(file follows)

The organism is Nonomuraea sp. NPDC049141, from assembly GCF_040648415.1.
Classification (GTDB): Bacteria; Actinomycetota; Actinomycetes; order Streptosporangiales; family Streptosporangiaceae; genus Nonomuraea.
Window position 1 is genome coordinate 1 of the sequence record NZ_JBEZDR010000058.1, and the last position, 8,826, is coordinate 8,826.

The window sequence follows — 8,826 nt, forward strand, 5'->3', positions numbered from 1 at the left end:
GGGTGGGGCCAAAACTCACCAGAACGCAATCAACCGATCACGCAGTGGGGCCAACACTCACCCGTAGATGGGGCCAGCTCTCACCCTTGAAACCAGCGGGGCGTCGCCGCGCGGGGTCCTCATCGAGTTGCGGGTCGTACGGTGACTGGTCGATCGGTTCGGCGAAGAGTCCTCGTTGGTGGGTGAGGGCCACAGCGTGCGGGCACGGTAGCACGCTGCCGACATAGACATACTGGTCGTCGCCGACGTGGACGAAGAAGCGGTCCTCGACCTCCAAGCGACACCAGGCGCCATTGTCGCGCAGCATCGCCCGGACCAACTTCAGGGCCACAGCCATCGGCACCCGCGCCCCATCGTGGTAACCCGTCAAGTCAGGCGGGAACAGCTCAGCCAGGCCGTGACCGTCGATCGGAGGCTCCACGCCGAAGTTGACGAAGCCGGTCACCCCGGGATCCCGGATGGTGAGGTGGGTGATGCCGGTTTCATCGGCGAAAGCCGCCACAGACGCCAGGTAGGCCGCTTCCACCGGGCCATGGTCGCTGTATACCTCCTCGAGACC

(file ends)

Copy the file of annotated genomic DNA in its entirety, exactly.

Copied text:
The organism is Nonomuraea sp. NPDC049141, from assembly GCF_040648415.1.
Classification (GTDB): Bacteria; Actinomycetota; Actinomycetes; order Streptosporangiales; family Streptosporangiaceae; genus Nonomuraea.
Window position 1 is genome coordinate 1 of the sequence record NZ_JBEZDR010000058.1, and the last position, 8,826, is coordinate 8,826.

The window sequence follows — 8,826 nt, forward strand, 5'->3', positions numbered from 1 at the left end:
GGGTGGGGCCAAAACTCACCAGAACGCAATCAACCGATCACGCAGTGGGGCCAACACTCACCCGTAGATGGGGCCAGCTCTCACCCTTGAAACCAGCGGGGCGTCGCCGCGCGGGGTCCTCATCGAGTTGCGGGTCGTACGGTGACTGGTCGATCGGTTCGGCGAAGAGTCCTCGTTGGTGGGTGAGGGCCACAGCGTGCGGGCACGGTAGCACGCTGCCGACATAGACATACTGGTCGTCGCCGACGTGGACGAAGAAGCGGTCCTCGACCTCCAAGCGACACCAGGCGCCATTGTCGCGCAGCATCGCCCGGACCAACTTCAGGGCCACAGCCATCGGCACCCGCGCCCCATCGTGGTAACCCGTCAAGTCAGGCGGGAACAGCTCAGCCAGGCCGTGACCGTCGATCGGAGGCTCCACGCCGAAGTTGACGAAGCCGGTCACCCCGGGATCCCGGATGGTGAGGTGGGTGATGCCGGTTTCATCGGCGAAAGCCGCCACAGACGCCAGGTAGGCCGCTTCCACCGGGCCATGGTCGCTGTATACCTCCTCGAGACC